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Ether Zero Fork
The Ether Zero (ETZ) fork was a hard fork executed in 2019 with the promise of faster and cheaper transactions. Although millions of ETZ, the new cryptocurrency, were given to holders of ETH, the project appears to have largely floundered. By June 2021 the ETZ coin was the 1890th ranked coin on CoinMarketCap and individual tokens were worth less than one one thousandth of a cent.
Metropolis was part of a large-scale fork planned by Ethereum developers for general maintenance, rather than a rival or rebel project. It was so substantial that it was executed in several named steps, including Byzantium and Constantinople. The first parts of it went live in 2017, and overall changes included technical but substantial shifts in how smart contracts written on the Ethereum blockchain operated.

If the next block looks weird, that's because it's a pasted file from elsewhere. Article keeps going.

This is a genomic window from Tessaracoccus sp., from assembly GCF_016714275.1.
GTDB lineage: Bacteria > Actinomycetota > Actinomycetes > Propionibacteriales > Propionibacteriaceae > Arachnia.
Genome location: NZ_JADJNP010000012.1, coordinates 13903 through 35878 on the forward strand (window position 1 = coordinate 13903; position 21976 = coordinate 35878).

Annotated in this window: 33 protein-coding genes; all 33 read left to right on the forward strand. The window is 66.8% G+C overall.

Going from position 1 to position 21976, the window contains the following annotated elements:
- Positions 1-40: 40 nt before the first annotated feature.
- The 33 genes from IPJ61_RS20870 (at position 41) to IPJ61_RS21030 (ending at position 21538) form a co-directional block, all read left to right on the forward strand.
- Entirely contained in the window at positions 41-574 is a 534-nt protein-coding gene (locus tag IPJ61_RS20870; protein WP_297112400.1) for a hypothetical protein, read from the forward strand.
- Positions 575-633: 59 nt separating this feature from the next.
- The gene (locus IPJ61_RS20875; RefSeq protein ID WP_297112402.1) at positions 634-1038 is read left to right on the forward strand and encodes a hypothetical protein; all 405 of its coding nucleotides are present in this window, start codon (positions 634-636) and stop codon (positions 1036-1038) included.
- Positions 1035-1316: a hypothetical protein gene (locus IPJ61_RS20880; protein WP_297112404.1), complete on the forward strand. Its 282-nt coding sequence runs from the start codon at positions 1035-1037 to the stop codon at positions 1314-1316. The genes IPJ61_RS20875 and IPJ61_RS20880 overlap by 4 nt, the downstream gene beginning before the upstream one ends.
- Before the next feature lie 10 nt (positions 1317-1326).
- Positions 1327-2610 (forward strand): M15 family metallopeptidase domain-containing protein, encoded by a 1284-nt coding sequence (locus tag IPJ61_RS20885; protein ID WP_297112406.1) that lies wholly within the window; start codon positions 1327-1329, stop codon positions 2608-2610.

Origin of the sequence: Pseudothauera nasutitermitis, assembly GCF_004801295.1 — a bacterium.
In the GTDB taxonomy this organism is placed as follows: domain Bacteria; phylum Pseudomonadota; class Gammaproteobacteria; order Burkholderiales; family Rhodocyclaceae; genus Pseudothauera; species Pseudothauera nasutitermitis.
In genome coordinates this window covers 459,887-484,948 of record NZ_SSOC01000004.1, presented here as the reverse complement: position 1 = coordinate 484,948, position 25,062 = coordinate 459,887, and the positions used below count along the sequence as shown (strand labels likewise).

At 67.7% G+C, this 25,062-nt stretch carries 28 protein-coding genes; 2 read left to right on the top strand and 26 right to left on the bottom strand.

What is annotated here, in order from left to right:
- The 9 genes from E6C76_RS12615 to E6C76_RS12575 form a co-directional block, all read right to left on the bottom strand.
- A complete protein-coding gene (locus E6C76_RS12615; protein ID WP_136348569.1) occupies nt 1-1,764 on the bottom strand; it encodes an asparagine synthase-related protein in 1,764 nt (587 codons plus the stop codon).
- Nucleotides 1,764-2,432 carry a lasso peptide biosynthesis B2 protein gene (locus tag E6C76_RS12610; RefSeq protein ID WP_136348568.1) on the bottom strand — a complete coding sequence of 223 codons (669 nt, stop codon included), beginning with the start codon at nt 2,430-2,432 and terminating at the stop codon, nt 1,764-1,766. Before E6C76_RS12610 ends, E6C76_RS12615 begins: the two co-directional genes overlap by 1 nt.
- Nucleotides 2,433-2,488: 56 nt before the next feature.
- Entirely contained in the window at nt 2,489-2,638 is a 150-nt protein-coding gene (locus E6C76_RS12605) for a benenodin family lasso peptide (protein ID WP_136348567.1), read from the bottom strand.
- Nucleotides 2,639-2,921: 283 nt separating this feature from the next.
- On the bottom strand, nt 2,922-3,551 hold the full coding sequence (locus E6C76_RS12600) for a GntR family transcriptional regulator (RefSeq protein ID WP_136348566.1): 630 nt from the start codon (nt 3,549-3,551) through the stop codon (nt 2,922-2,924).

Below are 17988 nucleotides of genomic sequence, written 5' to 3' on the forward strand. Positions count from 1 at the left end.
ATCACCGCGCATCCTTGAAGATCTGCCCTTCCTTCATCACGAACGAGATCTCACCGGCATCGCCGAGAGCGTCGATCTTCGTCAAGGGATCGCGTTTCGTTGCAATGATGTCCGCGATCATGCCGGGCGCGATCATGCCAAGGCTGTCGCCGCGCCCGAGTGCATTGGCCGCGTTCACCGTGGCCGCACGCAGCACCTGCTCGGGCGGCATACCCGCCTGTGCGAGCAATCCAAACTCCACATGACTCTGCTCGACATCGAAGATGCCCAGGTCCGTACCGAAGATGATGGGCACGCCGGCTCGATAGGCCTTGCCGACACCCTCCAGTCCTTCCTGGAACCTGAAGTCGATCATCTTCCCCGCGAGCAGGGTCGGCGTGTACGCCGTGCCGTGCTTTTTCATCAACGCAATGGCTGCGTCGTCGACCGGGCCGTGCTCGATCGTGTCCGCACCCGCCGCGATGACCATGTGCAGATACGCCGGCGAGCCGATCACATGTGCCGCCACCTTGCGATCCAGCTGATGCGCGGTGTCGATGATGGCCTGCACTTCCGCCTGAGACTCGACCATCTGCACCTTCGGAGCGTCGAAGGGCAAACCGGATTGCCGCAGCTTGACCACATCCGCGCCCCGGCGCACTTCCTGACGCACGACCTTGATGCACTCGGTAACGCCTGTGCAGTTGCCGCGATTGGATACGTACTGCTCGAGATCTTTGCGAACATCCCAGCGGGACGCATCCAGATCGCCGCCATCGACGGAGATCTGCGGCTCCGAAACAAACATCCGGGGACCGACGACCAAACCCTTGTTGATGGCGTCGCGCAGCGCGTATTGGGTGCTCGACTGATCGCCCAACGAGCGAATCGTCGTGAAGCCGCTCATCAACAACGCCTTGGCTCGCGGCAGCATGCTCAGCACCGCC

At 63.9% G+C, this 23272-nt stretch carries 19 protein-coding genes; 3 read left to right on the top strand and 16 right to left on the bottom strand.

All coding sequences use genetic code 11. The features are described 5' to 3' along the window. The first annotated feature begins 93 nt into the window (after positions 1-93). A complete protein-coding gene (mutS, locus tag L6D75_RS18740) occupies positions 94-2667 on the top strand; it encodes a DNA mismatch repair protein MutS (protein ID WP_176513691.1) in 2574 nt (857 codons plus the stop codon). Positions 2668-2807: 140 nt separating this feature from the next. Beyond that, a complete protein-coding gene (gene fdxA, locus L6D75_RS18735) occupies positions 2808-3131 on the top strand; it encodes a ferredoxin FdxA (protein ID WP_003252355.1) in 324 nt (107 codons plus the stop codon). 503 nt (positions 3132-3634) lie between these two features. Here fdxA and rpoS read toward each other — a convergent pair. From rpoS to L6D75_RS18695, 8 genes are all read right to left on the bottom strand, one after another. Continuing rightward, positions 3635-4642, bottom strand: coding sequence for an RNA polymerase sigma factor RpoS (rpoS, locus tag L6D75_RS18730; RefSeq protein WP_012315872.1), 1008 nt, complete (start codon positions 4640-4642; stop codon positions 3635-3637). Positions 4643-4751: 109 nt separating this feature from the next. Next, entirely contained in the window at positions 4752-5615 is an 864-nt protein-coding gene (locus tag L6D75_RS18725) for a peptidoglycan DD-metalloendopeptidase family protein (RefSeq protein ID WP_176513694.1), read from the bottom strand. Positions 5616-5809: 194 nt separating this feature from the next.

Serenity is a long planned and major overhaul of the network that’s also known as “Ethereum 2.0”.
The first part, Beacon, went live late last year. This updated blockchain is intended to process transactions faster.
Further Serenity updates are scheduled for 2021 and 2022. The goals of the updates include a reduction in the energy used for Ethereum mining, through use of “proof of stake” as opposed to “proof of work” technology.
The latter, which famously underlies Bitcoin, relies on computers to essentially solve math problems in order to maintain the network and generate new Bitcoin. This constant computer power expends huge amounts of energy — a drain on individual resources as well as environmental ones.
Proof of stake technology, on the other hand, allows users to validate the network by “staking” their own ETH tokens, i.e. putting enough ETH into a pool from which random users are selected to carry out the tasks previously done by miners.
In less than 10 years, Ethereum has experienced a number of notable hard forks — some controversial, some not, but all aimed at improving the cryptocurrency and its functionality.
The decisions around Ethereum hard forks are often highly technical and are largely guided by a small group of developers. But Ether holders are invited to vote on community decisions and participate directly in the maintenance of the network through staking.
Photo credit: iStock/matdesign24